It is alleged that, Natural Cycles has received 510(k) clearance from the US Food and Drug Administration (FDA) for its use of wrist temperature data from the Apple Watch. This clearance allows the Natural Cycles app, which is an FDA-approved Class II medical device, to integrate with the Apple Watch and use overnight wrist temperature data for users who consent to sharing this information.
The Natural Cycles app is designed to prevent and plan pregnancy naturally and without hormones. It works on an algorithm that analyzes daily hormone-driven temperature changes in a woman’s body to determine whether she is fertile or not on any given day. Users can choose to manually take their body temperature with a thermometer or sync temperature data from an integrated wearable device like the Apple Watch.
Dr. Elina Berglund Scherwitzl, co-founder and CEO of Natural Cycles, expressed excitement about this integration, stating that many users had requested it after Apple introduced temperature sensing capabilities to the Apple Watch Series 8 and Apple Watch Ultra in September 2022. She also highlighted the importance of birth control accessibility, especially during these times.
It’s important to note that while Apple’s Cycle Tracking experience can provide retrospective ovulation estimates and improved menstrual cycle predictions, it is not intended to be used as a form of birth control. Dr. Jill M. Samale emphasizes that women should consult their doctors about their reproductive health goals and consider options backed by clinical evidence and certified by the FDA.
Natural Cycles received authorization as a contraceptive method in 2018 through the FDA’s de novo premarket review pathway. In 2021, it obtained 510(k) clearance to integrate with third-party wearables using Oura Ring data. With this latest clearance, Natural Cycles can now work with the Apple Watch in the US as well.
Dr. Raoul Scherwitzl, co-founder and CEO of Natural Cycles, highlights the company’s commitment to collecting high-quality clinical evidence and ensuring user safety. He praises the FDA’s thoroughness in adapting to the rapidly changing digital health environment, including its increased focus on cybersecurity.
As part of the FDA 510(k) review process, Natural Cycles demonstrated compliance with the new cybersecurity requirements of the FD&C Act. The company also launched NC° Secure, a comprehensive privacy protection program, earlier this year to ensure the security of user data.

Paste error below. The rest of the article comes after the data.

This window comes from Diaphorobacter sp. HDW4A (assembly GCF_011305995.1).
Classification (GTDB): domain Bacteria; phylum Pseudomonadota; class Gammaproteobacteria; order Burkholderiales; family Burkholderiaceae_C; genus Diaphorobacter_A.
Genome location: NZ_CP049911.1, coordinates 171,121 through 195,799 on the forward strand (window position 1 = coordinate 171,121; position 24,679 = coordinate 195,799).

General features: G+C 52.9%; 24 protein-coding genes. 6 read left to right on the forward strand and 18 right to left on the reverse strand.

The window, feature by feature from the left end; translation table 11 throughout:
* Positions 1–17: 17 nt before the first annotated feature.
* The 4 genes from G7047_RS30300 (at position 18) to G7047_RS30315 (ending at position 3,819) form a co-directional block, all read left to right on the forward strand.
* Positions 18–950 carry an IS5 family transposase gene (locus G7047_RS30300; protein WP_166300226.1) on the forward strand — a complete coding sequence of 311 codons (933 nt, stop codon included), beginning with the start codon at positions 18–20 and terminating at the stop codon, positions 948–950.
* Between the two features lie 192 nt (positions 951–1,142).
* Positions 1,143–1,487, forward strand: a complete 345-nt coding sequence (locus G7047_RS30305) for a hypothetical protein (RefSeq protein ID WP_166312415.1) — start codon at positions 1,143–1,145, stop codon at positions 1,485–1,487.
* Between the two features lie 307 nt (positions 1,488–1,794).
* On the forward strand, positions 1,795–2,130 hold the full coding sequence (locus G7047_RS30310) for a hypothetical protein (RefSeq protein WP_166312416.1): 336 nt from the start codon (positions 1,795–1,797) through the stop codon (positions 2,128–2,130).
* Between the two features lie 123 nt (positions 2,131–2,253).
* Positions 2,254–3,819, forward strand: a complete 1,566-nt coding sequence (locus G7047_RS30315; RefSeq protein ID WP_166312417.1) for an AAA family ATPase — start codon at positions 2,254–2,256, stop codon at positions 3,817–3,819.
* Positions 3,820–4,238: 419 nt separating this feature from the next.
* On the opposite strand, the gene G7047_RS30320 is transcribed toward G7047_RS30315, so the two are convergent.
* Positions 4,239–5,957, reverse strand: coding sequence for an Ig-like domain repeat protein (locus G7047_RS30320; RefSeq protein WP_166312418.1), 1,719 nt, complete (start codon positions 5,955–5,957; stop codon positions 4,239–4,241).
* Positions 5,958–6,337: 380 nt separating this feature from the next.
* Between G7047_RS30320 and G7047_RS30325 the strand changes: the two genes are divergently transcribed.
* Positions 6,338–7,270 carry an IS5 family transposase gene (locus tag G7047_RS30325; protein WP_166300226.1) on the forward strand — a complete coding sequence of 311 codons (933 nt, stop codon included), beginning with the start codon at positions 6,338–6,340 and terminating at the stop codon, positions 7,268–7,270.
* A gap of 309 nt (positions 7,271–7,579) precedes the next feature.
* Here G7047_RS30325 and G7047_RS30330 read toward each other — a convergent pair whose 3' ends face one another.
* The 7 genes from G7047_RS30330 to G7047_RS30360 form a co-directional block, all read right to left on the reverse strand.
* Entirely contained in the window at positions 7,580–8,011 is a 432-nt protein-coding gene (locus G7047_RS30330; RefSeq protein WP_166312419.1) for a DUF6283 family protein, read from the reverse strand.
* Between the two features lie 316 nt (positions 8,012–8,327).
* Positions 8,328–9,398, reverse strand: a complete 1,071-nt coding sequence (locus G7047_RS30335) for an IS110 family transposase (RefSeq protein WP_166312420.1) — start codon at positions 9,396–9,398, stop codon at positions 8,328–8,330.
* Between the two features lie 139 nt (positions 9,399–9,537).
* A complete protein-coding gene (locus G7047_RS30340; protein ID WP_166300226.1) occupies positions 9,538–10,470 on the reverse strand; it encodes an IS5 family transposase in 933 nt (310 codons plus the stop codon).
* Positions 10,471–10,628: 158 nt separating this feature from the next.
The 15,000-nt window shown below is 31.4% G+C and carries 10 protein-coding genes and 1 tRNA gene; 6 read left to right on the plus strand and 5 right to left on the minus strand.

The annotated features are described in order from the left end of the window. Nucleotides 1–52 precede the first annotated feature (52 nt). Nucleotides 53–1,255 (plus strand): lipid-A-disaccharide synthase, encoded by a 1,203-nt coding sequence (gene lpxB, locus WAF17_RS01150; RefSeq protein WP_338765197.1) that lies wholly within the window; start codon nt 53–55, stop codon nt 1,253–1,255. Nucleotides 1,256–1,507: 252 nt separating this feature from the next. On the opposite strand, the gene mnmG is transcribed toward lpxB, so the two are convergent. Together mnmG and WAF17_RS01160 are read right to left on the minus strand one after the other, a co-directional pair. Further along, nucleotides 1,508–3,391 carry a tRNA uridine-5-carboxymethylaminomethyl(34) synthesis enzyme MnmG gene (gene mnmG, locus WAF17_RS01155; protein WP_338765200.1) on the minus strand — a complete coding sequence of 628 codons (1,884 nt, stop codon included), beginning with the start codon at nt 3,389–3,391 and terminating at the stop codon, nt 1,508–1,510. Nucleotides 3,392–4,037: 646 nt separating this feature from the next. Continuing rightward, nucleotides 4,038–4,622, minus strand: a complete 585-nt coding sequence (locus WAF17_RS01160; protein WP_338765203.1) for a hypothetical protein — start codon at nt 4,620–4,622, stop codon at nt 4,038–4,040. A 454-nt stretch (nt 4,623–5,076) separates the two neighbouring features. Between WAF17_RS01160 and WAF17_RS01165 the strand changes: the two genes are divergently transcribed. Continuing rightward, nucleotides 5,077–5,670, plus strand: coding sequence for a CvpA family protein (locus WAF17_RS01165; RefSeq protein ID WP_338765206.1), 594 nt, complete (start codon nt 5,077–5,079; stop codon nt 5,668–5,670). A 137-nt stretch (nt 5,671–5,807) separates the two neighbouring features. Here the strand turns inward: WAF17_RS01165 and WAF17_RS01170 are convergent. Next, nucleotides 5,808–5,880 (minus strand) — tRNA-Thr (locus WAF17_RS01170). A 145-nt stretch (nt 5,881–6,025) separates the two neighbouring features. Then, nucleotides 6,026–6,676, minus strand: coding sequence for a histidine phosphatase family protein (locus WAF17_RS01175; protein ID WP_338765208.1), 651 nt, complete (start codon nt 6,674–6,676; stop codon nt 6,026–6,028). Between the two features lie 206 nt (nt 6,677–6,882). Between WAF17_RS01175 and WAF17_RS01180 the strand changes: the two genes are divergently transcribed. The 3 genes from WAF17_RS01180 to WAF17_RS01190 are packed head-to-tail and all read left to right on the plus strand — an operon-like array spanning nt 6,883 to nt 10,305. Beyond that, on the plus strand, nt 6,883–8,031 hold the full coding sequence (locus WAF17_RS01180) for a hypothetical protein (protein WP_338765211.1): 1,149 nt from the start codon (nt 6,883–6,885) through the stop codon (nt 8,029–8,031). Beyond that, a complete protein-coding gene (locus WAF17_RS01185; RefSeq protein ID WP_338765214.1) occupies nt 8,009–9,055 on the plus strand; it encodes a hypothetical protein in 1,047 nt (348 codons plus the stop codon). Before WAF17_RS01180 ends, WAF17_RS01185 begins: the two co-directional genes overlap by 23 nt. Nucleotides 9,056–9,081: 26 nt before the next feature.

It is important to note that users have control over their data and must explicitly choose to share overnight wrist temperature data measured by Apple Watch with the Natural Cycles app. They can manage permissions and decide which app data they want to share with the health app. Once in the health app, a user’s data is securely stored.
This integration between Natural Cycles and Apple Watch provides an additional option for women who are looking for natural contraceptive methods. It combines technology and fertility tracking algorithms to help users make informed decisions about their reproductive health.
In aggregate, this clearance from the FDA highlights the growing role of digital health technologies in providing accessible and effective solutions for women’s reproductive health. With more regulatory bodies recognizing these innovations, it opens up possibilities for further advancements in this field.
The culmination, Natural Cycles has received FDA clearance to integrate with Apple Watch using wrist temperature data. This integration allows users of the Natural Cycles app to benefit from temperature sensing capabilities of Apple Watch Series 8 and later models for fertility tracking purposes. With this development, women have another option for natural birth control methods that leverage technology for accurate tracking and analysis of fertility patterns.
Note: The information provided in this article is based on the source mentioned above and does not constitute medical advice. Users should consult healthcare professionals for personalized guidance regarding contraception or reproductive health goals.